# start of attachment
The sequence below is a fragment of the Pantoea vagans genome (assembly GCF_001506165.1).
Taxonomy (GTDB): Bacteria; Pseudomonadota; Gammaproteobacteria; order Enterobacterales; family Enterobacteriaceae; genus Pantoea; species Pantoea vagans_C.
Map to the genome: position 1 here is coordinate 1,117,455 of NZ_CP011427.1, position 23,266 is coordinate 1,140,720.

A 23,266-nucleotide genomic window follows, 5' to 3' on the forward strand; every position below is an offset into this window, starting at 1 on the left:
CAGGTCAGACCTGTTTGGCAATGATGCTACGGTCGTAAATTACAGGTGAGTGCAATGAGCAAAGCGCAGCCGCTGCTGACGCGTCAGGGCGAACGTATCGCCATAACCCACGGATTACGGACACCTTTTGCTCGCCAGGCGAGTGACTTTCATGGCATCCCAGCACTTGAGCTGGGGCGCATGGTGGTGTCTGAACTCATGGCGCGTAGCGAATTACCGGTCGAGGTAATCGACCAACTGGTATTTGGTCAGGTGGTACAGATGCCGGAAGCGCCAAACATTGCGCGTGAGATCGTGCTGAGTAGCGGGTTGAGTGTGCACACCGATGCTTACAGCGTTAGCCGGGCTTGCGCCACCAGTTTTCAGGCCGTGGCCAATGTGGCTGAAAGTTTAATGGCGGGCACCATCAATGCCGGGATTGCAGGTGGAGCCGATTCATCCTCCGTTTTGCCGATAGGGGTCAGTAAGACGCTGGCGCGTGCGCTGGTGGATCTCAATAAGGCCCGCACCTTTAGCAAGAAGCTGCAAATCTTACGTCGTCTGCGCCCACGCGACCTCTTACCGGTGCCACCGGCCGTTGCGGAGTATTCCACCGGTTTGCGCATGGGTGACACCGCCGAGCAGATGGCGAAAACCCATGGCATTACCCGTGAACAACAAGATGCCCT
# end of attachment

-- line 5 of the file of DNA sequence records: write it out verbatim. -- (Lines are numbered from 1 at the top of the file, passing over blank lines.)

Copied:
CAGGTCAGACCTGTTTGGCAATGATGCTACGGTCGTAAATTACAGGTGAGTGCAATGAGCAAAGCGCAGCCGCTGCTGACGCGTCAGGGCGAACGTATCGCCATAACCCACGGATTACGGACACCTTTTGCTCGCCAGGCGAGTGACTTTCATGGCATCCCAGCACTTGAGCTGGGGCGCATGGTGGTGTCTGAACTCATGGCGCGTAGCGAATTACCGGTCGAGGTAATCGACCAACTGGTATTTGGTCAGGTGGTACAGATGCCGGAAGCGCCAAACATTGCGCGTGAGATCGTGCTGAGTAGCGGGTTGAGTGTGCACACCGATGCTTACAGCGTTAGCCGGGCTTGCGCCACCAGTTTTCAGGCCGTGGCCAATGTGGCTGAAAGTTTAATGGCGGGCACCATCAATGCCGGGATTGCAGGTGGAGCCGATTCATCCTCCGTTTTGCCGATAGGGGTCAGTAAGACGCTGGCGCGTGCGCTGGTGGATCTCAATAAGGCCCGCACCTTTAGCAAGAAGCTGCAAATCTTACGTCGTCTGCGCCCACGCGACCTCTTACCGGTGCCACCGGCCGTTGCGGAGTATTCCACCGGTTTGCGCATGGGTGACACCGCCGAGCAGATGGCGAAAACCCATGGCATTACCCGTGAACAACAAGATGCCCT